Antique English Architectural Wrought Iron Lion Coat of Arm Banneret Weathervane



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An exceptional and rare 15th Century English wrought iron banneret weathervane with lightning rod. Features an ornate arrow and pierced coat of arms or crest with lion. Marked “4 lb” on base.

The Rampant Lion with the crown above its head stood for royalty.
The Trefoils (2 on there sides and one at the point of the “spear”) stood for longevity and can also represent the Holy Trinity. The 3 Lilies are the precursors to the Fleur-de-lis, and were commonly used to signify purity, loyalty, piety, faith, and can also stand for the Virgin Mary.

Purchased from one of the Great Houses of England, where it was on display in their collection. Surely belonging to a royal families home or castle. The “4 lb. base” is something that was added much later, when it was taken off the building it had been on. The base allows it to display nicely.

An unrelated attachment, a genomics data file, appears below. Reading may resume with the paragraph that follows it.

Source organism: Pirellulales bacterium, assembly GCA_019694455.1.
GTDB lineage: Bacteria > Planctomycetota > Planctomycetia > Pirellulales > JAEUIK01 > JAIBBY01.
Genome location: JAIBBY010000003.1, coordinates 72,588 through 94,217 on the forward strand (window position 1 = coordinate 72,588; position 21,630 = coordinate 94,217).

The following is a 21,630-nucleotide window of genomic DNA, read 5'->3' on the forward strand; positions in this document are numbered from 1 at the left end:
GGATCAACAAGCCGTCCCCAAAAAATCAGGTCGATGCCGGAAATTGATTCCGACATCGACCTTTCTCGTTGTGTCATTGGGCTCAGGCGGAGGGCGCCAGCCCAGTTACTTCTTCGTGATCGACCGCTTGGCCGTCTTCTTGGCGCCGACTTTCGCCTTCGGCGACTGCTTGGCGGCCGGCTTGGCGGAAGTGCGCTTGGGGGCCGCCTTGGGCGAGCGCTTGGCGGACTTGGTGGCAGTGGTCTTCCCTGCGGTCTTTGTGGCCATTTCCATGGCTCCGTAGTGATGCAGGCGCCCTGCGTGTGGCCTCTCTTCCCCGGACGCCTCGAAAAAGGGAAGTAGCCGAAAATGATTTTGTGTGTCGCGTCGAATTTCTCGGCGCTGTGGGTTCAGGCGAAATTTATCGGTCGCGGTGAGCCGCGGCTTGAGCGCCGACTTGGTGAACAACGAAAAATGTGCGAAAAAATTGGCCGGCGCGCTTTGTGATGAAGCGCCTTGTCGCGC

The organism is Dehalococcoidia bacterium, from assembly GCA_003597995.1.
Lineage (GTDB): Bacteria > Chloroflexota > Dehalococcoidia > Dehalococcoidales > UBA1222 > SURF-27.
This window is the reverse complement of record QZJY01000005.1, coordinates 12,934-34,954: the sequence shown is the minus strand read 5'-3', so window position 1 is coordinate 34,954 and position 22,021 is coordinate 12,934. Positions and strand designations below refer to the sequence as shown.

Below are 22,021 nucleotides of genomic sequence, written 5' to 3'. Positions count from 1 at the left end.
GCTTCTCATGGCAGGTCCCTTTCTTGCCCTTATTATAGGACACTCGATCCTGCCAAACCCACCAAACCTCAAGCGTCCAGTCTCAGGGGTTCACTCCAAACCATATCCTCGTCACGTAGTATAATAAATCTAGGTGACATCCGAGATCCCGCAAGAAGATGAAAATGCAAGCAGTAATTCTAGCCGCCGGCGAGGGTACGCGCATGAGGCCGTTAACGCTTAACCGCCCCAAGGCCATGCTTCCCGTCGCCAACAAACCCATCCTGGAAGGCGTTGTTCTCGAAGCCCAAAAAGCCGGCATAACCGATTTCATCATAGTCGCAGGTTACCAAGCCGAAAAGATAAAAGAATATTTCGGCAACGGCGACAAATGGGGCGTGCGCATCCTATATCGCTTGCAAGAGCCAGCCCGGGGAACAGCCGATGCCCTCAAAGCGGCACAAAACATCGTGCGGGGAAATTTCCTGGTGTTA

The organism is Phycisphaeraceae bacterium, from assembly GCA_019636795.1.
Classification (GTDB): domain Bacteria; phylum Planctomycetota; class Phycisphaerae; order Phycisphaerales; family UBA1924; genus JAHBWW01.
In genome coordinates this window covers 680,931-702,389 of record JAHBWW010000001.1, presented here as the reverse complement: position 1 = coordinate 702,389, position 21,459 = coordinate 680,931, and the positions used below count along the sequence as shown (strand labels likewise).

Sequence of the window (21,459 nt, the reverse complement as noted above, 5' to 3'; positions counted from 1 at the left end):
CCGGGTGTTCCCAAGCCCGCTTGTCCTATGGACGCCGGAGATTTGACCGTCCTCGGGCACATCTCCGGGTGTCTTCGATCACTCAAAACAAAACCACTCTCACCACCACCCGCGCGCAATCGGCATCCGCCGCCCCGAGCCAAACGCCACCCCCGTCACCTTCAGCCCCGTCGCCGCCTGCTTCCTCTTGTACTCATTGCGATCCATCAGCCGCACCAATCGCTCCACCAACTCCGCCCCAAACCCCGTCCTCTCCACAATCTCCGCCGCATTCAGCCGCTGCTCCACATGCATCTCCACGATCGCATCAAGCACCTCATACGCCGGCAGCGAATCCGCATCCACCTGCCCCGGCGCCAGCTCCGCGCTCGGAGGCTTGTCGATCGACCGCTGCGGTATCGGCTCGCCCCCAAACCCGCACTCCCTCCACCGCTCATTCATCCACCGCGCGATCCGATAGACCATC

Weathervanes have been around for over 2,000 years, invented by the Greek astronomer Andronicus in 48 B.C. to determine the direction of the wind. The first weathervane – also called a “wind vane” – was fashioned to look like the Greek god Triton, who had the head and torso of a man and the tail of a fish. The word “vane” is derived from the Angle-Saxon word “fane,” which means “flag.” These pennants were first made from cloth, then from metal and balanced to turn in the wind. A crucial tool in battle showing archers the direction of the wind.


Good Overall - Slightly bent; tarnish/oxidation; arrow does not spin; see pictures


23” x 4.5” x 33.25” (Width x Depth x Height)